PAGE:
Every few weeks we receive either Spam or an email (we still haven’t quite figured out what category to put this into – nor indeed have our Gmail spam filters) from the nice lady ‘Carmen’ from Taizhou Jingxiang Advertisement Communication Co., Ltd (or the Shanghai Jingxiang Advertisement Communication Co., Ltd as it’s known in English).It’s easy to smirk at the wording in the email “Dear Sir, How are you? Thanks for your time to read my email. We are the pioneer of OUTDOOR MOBILE LED DISPLAY VEHICLE manufacturer in China. And our advertising vehicle are suitable for road shows, promoting activities, events, football show, band show and exhibitions and so on!”
However as I don’t speak or read/write Mandarin (at all, let alone any better) who I am to criticise?
One thing we have learnt on our extensive travels around the world (both DOOH and pre-DOOH careers) is that we are actually Xenophobic … well ok I’m actually not sure what we learnt.
Anyway, ignoring the English in the email for a second, the lovely Carmen is always kind enough to supply us with pictures (not that kind chaps, not that kind) and we always dutifully click through and have a gander.
Out of all the LED on offer that is integrated into vehicles, mounted on trucks, pulled as a trailer or built into ISO shipping containers by far our favourite is the EL8900 shown above – although the E-P7100 Beetle (Scissor-type) is also kinda crazily cool!
First of all the bus stands out on the web site as one of the only real-world installations (in amongst hundreds of mock-ups, line drawings and ‘artists impressions’) but also, hey, it’s an LED on the whole side of a bus (or a ‘coach’ as we would call it in England) and we think that is pretty ‘neat’ in itself.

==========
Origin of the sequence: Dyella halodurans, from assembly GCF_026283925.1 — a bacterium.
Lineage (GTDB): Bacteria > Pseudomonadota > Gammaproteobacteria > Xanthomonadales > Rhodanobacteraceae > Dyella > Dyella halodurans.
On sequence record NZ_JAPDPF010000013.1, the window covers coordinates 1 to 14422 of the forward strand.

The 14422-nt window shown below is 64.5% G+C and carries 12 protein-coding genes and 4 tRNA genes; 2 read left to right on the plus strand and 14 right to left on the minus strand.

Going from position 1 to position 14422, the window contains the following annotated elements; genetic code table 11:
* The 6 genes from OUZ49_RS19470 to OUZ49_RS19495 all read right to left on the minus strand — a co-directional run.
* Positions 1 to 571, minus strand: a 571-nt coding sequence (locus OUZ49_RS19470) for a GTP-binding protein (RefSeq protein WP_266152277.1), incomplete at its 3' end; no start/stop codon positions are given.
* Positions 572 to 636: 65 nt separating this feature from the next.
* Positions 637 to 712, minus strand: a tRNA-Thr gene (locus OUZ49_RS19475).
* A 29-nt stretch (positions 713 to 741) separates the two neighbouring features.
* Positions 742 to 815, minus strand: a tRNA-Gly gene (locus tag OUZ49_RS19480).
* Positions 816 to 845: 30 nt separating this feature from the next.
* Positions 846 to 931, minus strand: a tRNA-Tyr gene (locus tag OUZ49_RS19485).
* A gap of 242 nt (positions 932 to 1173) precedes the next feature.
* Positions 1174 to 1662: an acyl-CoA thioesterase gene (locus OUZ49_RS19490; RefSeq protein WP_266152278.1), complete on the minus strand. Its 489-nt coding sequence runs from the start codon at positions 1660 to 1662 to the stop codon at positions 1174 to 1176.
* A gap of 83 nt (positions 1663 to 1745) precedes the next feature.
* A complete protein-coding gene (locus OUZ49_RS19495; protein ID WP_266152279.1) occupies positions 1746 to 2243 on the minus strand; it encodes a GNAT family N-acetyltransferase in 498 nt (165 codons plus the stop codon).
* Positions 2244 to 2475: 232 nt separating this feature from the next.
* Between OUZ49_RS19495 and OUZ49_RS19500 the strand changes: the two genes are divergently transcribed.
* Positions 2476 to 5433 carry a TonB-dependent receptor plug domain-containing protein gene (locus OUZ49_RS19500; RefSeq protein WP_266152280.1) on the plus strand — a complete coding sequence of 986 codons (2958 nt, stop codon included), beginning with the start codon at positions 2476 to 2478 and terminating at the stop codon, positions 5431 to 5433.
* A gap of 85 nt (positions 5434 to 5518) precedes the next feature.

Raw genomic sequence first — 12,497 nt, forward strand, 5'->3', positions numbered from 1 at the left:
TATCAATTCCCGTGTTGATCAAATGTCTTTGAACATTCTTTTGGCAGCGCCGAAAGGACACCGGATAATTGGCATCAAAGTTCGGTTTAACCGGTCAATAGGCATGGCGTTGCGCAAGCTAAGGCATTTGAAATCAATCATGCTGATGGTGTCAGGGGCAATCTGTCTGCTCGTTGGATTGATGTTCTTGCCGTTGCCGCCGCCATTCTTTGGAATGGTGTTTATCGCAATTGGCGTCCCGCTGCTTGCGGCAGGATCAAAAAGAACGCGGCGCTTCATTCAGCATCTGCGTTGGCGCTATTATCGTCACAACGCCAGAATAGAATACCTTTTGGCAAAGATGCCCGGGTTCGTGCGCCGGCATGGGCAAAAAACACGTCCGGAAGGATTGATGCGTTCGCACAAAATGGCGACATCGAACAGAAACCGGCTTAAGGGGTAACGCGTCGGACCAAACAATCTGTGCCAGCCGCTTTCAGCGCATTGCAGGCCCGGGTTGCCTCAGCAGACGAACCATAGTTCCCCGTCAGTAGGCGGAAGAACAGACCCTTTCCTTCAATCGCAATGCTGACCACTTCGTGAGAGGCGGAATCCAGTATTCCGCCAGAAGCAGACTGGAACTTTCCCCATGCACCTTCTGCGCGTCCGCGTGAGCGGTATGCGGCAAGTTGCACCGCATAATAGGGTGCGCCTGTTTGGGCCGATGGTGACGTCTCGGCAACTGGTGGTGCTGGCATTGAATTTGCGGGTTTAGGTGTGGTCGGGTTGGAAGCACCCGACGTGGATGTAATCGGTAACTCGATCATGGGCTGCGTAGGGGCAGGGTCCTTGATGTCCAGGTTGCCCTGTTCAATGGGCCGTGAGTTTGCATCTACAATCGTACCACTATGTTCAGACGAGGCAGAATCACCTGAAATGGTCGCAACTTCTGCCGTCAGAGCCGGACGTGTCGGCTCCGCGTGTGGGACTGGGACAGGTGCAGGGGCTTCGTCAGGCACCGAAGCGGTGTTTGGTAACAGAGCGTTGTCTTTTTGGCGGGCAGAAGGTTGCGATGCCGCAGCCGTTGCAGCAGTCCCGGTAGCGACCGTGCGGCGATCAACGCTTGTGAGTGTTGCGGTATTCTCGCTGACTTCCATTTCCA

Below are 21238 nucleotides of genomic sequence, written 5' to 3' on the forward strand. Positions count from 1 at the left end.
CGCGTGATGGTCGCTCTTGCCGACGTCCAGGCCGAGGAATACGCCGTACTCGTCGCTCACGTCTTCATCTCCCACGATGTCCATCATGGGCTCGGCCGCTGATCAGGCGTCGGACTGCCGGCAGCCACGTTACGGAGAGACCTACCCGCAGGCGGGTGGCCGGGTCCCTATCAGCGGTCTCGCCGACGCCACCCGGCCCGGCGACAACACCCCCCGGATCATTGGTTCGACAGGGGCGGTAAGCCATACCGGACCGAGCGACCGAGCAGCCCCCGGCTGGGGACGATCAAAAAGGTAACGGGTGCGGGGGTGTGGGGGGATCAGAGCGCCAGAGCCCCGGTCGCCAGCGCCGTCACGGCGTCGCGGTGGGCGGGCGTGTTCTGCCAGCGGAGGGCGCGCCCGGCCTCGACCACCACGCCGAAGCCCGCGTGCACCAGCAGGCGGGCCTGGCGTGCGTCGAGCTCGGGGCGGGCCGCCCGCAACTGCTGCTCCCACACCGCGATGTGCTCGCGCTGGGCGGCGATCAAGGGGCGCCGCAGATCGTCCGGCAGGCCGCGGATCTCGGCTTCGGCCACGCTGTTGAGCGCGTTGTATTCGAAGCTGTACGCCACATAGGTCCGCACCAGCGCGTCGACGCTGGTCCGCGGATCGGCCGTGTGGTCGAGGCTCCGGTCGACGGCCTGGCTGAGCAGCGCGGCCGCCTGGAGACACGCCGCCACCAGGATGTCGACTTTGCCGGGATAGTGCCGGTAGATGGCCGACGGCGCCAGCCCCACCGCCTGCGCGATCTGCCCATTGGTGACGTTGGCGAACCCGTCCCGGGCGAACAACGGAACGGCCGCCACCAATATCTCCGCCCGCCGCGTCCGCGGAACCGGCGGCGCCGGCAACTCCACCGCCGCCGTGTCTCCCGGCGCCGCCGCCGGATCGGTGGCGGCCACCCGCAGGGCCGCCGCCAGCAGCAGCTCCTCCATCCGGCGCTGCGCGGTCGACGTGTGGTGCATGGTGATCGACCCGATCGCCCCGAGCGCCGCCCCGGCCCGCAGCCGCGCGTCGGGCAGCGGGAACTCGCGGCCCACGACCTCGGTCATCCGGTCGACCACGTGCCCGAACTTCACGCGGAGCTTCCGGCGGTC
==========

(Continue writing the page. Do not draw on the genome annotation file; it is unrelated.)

A long, long time ago working for an Intel VC backed startup, a company that wanted to be a global Internet Service Provider (ISP) we created an ‘Internet Bus’ – these were the days when there was no Wi-Fi and when we’d (literally) pull up at a show we used to drag telephone wires (POTS) or sometimes ISDN out to the bus and hook it up in order to demonstrate the Interweb to potential punters.
The bus was driven around European and went to all the major shows over a period of a couple of months.
At larger shows, say the size of #ISE2012 you would simply drive the bus into one of the exhibit halls, lay out a carpet, set out some tables and chairs and you’d have an instant booth.
For smaller shows (as of course is often done) you can simply park it up outside. During the dotcom days at the wannabee global ISP we also drove the Internet Bus to corporate campuses and many of the larger shopping centres around Europe.
If these Chinese Manufacturers are serious about Europe then this is exactly the sort of innovation we would like to see. So, what do you say Carmen?